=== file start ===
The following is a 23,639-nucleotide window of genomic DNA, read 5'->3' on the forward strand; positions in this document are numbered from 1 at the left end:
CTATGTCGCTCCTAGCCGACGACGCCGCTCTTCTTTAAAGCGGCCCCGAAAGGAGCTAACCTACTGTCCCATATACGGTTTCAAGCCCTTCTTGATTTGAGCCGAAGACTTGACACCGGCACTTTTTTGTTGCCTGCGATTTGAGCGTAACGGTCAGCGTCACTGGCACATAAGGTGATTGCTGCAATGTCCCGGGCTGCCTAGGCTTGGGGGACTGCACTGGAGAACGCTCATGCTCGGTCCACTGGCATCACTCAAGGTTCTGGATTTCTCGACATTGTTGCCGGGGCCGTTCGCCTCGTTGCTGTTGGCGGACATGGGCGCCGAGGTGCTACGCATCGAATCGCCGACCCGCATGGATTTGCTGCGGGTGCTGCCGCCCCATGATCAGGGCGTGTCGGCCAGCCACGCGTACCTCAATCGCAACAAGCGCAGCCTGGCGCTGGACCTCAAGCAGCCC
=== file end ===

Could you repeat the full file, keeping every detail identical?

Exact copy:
The following is a 23,639-nucleotide window of genomic DNA, read 5'->3' on the forward strand; positions in this document are numbered from 1 at the left end:
CTATGTCGCTCCTAGCCGACGACGCCGCTCTTCTTTAAAGCGGCCCCGAAAGGAGCTAACCTACTGTCCCATATACGGTTTCAAGCCCTTCTTGATTTGAGCCGAAGACTTGACACCGGCACTTTTTTGTTGCCTGCGATTTGAGCGTAACGGTCAGCGTCACTGGCACATAAGGTGATTGCTGCAATGTCCCGGGCTGCCTAGGCTTGGGGGACTGCACTGGAGAACGCTCATGCTCGGTCCACTGGCATCACTCAAGGTTCTGGATTTCTCGACATTGTTGCCGGGGCCGTTCGCCTCGTTGCTGTTGGCGGACATGGGCGCCGAGGTGCTACGCATCGAATCGCCGACCCGCATGGATTTGCTGCGGGTGCTGCCGCCCCATGATCAGGGCGTGTCGGCCAGCCACGCGTACCTCAATCGCAACAAGCGCAGCCTGGCGCTGGACCTCAAGCAGCCC